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MySQL Server 8.0.18: Thanks for the Contributions

In my blog series about external contributions to MySQL 8 we have reached version 8.0.18 which was released Monday 14 October 2019. Again the community has contributed to make MySQL better. Thank you. The contributions to MySQL 8.0.18 includes several patches from Facebook as well as patches from Gillian Gunson, Przemysław Skibiński (Percona), Daniel Black, and Satya Bodapati (also Percona). The contributions are: MySQL now provides more control over the use of compression to minimize the number of bytes sent over connections to the server. Previously, a given connection was either uncompressed or used the zlib compression algorithm. Now, it is also possible to use the zstd algorithm (zstd 1.3), and to select a compression level for zstd connections. The

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Create MySQL Test Instance with Oracle Cloud Free Tier

Oracle announced this week at Oracle OpenWorld that it has introduced a new cloud offer called Oracle Cloud Free Tier. As the name suggest, it allows you to run a few limited instances in Oracle Cloud for free. I will in this blog show how you can use the free tier to setup a MySQL test instance. The first step is to sign up for the cloud service which you do by opening https://www.oracle.com/cloud/free/ and click on the Start for free button near the top of the page: This will take you through a series of pages where you create your Oracle Cloud account. The steps are straight forward. You will need to provide a valid mobile number and credit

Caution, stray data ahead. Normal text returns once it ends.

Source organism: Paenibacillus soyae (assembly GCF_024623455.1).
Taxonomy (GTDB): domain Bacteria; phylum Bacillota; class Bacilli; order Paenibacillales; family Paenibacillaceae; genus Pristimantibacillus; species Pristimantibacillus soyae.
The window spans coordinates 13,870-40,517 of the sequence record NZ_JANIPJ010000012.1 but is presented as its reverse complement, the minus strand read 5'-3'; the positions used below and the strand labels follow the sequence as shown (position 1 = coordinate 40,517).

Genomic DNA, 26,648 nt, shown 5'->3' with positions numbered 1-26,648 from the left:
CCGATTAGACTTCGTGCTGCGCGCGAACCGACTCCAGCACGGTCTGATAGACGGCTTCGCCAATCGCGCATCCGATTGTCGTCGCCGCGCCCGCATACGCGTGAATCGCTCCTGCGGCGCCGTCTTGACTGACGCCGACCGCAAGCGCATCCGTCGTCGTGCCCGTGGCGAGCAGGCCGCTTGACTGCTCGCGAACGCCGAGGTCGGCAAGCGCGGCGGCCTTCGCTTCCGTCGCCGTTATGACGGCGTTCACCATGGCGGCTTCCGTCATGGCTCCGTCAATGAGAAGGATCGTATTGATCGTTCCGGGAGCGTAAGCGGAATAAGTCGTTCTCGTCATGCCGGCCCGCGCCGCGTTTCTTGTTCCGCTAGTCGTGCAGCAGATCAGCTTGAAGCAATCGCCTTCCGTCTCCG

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MySQL Server 8.0.17: Thanks for the Contributions

MySQL 8.0.17 was released Monday and it includes great features such as the Clone feature and multi-valued indexes. There are also several nice contributions from the community. These are the changes that this blog is about. The contributions to MySQL Server 8.0.17 include patches from Facebook, Daniël van Eeden, Mattias Jonsson, and Simon Mudd (all from Booking.com), Daniel Black, Yibo Cai (from Arm Technology), Josh Braden, and Zhou Mengkang. The larger contributions are: The mysql client program now sends os_user and os_sudouser connection attributes, when available, to indicate the name of the operating system user running the program and the value of the SUDO_USER environment variable, respectively. For general information about connection attributes, see Performance Schema Connection Attribute Tables. Thanks

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Connector/Python C Extension Prepared Statement Support

MySQL Connector/Python 8 made the C Extension the default for the platform/Python version combinations supporting it. One thing that was missing from the C Extension implementation (unless you used the _mysql_connector module) was support for prepared statements. That has been taken care of with the release of version 8.0.17. The two main advantages of using prepared statements are security and performance. The security comes in as you can pass query parameters and have them applied server-side, so you are sure they are quoted and escaped correctly taking the data type into consideration. The performance benefit happens, when you execute the same query (except for the parameters) several times as MySQL will prepare it only for the first execution and then

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Performance Schema Functions

The sys schema was created to make it easier to use the Performance Schema. This included several functions, for example to convert the picoseconds used by the Performance Schema into human readable strings. In MySQL 8.0.16, three of these functions have been implemented as native functions in MySQL Server. Why do away with the sys schema functions? There are two reasons: performance and ease of use. The native functions are written in C++ like the rest of the server whereas the sys schema functions were written as stored functions. Function written in C++ are inherently faster than stored functions. Additionally, that the functions are native means you no longer need to prefix them with sys. to tell MySQL where to